Lenin had come with his bamboo installations from Wayanad where he works with Uravu (http://www.uravu.net/), an NGO dedicated to the promotion of naturally resourced art. He could not converse fluently in English but Surendranath C who runs Uravu and has mentored Lenin, translated and often filled in the gaps.
So we were told, “I am self-taught and not a trained artist. I started working withbamboo over 13 years and my works delves into memories of my childhood in a small village where I saw abundant rain, greenery everywhere, the beginning and the end of cycles and it has all come forth in my work.”
Surendranath adds, “He is a shy, reclusive person…not really well-versed with the ways of the art world. He is a lonely person like most artists from rural places are…but he is not desperate for recognition and he is not looking for loud applause. For him, his work is enough to keep him happy.”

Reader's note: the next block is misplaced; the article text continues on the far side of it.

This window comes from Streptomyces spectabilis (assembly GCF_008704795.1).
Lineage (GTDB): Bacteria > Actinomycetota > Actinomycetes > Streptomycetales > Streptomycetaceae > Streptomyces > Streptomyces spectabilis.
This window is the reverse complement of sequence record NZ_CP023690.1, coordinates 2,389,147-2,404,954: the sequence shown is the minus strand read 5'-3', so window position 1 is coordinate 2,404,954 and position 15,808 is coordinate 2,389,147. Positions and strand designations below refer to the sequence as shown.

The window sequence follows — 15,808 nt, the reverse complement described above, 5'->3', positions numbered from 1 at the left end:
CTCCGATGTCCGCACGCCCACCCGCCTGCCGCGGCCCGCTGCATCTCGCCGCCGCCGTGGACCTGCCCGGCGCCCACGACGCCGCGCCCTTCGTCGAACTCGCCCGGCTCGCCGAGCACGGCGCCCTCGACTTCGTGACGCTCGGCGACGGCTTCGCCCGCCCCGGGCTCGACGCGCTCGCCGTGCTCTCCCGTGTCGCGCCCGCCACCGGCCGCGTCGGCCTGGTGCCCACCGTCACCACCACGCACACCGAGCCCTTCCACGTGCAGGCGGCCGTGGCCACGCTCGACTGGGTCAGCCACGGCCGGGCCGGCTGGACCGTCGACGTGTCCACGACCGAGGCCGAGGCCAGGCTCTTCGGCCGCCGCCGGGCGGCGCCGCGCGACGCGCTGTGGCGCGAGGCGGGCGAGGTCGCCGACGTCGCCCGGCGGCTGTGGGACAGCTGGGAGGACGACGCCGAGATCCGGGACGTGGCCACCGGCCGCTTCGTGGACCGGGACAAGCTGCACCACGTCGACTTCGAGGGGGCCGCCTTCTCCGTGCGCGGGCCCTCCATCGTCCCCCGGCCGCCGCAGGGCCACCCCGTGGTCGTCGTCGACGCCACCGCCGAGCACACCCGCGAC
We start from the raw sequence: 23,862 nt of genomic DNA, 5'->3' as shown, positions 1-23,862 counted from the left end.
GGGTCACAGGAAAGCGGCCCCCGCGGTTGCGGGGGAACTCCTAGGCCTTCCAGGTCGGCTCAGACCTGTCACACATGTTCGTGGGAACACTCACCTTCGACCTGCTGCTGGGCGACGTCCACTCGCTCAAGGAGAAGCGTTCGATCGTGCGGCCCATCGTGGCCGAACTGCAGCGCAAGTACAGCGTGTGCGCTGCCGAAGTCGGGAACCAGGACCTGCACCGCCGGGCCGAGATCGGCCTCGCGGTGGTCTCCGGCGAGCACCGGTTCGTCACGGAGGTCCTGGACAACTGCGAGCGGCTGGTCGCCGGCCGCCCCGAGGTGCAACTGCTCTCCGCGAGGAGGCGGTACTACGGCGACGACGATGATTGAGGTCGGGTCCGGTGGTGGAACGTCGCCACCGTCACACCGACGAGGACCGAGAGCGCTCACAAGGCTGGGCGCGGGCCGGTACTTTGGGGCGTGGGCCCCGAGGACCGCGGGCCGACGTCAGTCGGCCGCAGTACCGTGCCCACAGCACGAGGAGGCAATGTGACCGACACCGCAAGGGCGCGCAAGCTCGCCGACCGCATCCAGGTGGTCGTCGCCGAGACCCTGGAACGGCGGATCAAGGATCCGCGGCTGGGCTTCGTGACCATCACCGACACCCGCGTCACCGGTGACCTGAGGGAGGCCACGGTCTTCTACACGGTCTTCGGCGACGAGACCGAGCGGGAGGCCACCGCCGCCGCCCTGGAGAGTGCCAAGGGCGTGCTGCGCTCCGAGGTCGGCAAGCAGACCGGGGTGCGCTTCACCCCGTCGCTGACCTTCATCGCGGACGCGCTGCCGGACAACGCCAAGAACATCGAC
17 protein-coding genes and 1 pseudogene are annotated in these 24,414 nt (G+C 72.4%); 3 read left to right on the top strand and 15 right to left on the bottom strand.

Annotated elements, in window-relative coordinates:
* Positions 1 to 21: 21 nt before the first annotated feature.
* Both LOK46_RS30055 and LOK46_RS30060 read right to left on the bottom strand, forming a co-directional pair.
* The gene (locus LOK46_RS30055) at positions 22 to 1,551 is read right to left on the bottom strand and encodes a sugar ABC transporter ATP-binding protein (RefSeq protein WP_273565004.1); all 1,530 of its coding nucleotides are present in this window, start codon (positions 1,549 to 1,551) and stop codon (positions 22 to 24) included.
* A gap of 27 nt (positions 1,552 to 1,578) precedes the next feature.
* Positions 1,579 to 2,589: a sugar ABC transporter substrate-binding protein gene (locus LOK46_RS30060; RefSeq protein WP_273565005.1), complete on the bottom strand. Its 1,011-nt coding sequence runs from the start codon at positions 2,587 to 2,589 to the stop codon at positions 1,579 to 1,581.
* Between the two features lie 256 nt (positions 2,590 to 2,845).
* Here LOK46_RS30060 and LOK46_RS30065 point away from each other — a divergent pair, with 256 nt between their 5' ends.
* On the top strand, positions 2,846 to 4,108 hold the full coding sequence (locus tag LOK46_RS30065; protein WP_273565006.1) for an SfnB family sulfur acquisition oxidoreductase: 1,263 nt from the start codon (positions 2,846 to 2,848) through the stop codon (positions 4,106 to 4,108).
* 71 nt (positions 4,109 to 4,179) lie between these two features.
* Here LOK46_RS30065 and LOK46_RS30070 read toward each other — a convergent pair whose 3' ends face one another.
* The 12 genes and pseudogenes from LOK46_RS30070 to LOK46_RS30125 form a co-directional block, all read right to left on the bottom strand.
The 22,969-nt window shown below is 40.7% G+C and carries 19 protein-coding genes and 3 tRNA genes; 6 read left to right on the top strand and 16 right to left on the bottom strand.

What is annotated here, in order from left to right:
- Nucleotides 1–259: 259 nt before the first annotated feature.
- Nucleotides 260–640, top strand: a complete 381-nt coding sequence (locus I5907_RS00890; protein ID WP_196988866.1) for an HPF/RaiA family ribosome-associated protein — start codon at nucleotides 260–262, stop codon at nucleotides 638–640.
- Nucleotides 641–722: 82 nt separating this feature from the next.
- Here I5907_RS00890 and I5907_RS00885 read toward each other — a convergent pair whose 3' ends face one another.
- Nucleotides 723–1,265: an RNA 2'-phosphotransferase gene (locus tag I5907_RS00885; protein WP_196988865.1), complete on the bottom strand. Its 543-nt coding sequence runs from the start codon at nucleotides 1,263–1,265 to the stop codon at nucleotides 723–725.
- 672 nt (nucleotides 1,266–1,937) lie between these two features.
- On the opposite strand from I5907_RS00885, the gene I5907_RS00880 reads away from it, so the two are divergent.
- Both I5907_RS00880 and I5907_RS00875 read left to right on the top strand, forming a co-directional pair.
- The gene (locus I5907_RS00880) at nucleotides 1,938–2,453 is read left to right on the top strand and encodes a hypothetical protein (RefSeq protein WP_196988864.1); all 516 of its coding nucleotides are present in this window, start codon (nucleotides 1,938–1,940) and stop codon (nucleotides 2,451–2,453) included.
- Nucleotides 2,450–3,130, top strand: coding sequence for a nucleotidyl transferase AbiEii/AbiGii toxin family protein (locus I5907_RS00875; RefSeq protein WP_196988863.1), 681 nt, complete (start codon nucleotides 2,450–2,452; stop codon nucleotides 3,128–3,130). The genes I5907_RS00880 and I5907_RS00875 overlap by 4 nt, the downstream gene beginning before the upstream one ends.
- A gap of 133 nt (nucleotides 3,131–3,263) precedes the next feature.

His creations with polished, twisted burnished bamboo shaped into a myriad manifestations of life are interesting and evocative but who are they targetted at considering art too is being packaged today for specific clientele?
Lenin’s work indeed has the unstudied innocence of a village pond or a field run over with wild flowers and when he poses with his works, it is with the diffidence of a child. Surendranath smiled, “He carries a world of fecund memories within. These works represent only a few.” The show was on till November 1, 2014 at No.1 Shanthiroad Studio Gallery, Bangalore.